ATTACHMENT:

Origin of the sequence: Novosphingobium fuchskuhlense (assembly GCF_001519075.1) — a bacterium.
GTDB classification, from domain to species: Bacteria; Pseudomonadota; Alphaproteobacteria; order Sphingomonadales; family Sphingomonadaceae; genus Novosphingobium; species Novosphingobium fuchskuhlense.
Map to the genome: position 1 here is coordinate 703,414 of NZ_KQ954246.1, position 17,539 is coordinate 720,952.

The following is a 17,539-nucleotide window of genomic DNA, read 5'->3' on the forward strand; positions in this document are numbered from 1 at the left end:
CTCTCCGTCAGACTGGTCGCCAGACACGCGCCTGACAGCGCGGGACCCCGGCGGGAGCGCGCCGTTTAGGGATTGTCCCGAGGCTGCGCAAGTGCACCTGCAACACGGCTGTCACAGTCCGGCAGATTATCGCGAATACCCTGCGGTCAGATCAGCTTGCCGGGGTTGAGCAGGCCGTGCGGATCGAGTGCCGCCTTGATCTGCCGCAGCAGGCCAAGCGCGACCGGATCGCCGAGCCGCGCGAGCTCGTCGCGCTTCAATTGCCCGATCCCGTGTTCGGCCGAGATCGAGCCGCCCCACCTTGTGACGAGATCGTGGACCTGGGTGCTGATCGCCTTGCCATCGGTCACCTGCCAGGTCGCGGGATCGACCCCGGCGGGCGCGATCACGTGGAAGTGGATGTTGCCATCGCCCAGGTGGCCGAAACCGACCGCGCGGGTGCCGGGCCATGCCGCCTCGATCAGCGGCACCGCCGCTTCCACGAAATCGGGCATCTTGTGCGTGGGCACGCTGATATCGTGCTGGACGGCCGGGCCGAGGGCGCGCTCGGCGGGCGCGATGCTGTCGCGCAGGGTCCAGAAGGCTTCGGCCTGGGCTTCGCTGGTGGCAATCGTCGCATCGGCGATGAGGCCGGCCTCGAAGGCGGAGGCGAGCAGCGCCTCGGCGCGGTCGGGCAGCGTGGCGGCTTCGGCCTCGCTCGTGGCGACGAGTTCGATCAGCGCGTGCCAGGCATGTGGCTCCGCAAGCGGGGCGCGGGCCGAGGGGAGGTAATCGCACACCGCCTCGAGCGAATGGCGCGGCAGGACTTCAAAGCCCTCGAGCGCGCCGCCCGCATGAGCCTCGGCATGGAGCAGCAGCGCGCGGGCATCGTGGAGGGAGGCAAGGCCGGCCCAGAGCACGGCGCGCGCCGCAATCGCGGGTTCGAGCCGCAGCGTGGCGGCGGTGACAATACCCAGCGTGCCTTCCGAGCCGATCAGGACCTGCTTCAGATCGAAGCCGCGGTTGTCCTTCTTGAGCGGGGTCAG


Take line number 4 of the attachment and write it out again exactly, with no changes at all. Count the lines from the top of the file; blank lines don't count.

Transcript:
The following is a 17,539-nucleotide window of genomic DNA, read 5'->3' on the forward strand; positions in this document are numbered from 1 at the left end: